I really wanted to be famous when I was a kid.
It didn’t matter what I was going to do or whether I was good at it — pop star, film star, writer… anything really. Just famous. I don’t believe in an afterlife, so like so many people I kind of want to make sure I’m making the most of my time here and try to leave something behind.
The age-old question of leaving a legacy has been debated for centuries. Socrates said ‘an unexamined life is not worth living‘ — meaning if you haven’t lived a purposeful life then you might as well have never been here. Maybe that’s true.
But why do we care so much about leaving a legacy? It all comes down to our ego. We want to be remembered because we want to feel important. We want to leave behind something that says, ‘I was here.‘ And who can blame us?
If a tree falls in the forest and no one hears it, did it really make a sound? The same goes for our lives. If we don’t leave a legacy, did we really live?
Entertainment has had a long, morbid fascination with the idea of legacy, from King Lear all the way through to Succession: tales of love and struggle, but ultimately characters backstabbing their way to the top. After all, ‘you can’t make a Tomelette without breaking some Greggs.‘
And now The Banshees of Inisherin (2022), has brought this age-old debate to the forefront once again. The film starts when two lifelong friends, Colm and Pádraic, become at loggerheads with each other when Colm decides they should no longer be friends.
(Warning: The Banshees of Inisherin spoilers!)
Colm is a talented fiddle player; he wants to write a song to be remembered by and is willing to do whatever it takes to leave his legacy, including being a total dick to the person who cares the most about him. He feels like he’s wasting time having pointless conversations about a life that doesn’t matter. An unexamined life. He threatens to cut his fingers off until Pádraic leaves him alone, a vicious, bizarre act sure to outlive him — even if his song writing doesn’t. Pádraic, on the other hand, just wants to enjoy life in the moment with his friend and not worry about the future.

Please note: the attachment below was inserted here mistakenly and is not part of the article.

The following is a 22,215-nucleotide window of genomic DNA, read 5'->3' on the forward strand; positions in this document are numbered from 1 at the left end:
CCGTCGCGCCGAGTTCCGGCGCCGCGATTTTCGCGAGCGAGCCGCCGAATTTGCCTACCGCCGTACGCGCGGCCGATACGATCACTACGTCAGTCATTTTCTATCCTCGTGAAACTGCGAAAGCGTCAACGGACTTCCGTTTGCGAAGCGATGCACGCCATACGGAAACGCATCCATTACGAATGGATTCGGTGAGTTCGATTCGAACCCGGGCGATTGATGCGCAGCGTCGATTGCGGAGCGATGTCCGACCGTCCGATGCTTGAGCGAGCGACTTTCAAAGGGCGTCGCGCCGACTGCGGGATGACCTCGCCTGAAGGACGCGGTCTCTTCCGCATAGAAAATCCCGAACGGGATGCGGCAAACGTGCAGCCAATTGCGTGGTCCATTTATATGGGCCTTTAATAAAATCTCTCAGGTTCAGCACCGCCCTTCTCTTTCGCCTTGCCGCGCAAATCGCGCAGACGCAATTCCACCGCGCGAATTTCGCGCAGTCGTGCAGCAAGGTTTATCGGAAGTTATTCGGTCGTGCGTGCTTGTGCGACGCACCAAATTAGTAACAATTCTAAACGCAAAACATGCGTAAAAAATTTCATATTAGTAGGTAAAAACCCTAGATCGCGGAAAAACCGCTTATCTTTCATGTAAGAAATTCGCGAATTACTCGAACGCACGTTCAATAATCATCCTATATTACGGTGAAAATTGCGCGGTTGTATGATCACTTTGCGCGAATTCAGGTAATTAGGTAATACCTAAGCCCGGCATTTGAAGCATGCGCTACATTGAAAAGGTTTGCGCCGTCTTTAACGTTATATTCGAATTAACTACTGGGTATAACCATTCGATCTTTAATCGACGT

Eventually, Colm’s ego gets the better of him and one finger by one, he kills his dreams of leaving his musical legacy — he can no longer play the instrument he loved. Focused so much on leaving any legacy at any cost (including friendship on a sparsely populated island short of potential friends), Colm’s legacy is damned to be a negative one. Sure, he’ll be remembered — but only as vindictive and spiteful, even by someone who once loved him as a brother. ‘Nice guys finish last,’ right?!
Let’s be real though, even if we want to be… most of us, like Colm and Pádraic, are not famous or important enough to have our names written in the history books. We do have markers that we were once significant though — it’s in the way we’re remembered when we’re gone. The whole concept of marking our lives with a fancy rock, spreading ashes, or even having your relatives put you in their jewellery is kind of bizarre when you think about it. I mean, who really cares about a hunk of marble with your name on it once you’re dead? But we still do it. We spend thousands on fancy gravestones and the like, and we make sure to remember those closest to us; their legacy is the impact they have on us.
In the end, The Banshees of Inisherin reminds us that the pursuit of a legacy is a personal decision. It’s up to us to decide what kind of impact we want to make on the world, and how we want to be remembered. But at the same time, we shouldn’t let that pursuit consume us.
Does it really matter if a tree falls in the forest, and no one hears it? Surely what matters is that we lived our lives to the fullest, and that we made the most of the time we had. So, let’s stop worrying about leaving a legacy and start focusing on living in the present moment. And who knows? Maybe one day, someone will stumble upon our gravestone, and, for one fleeting moment as they read our name, the unexamined life becomes an examined death.
Featured image: The Banshees of Inisherin / HBO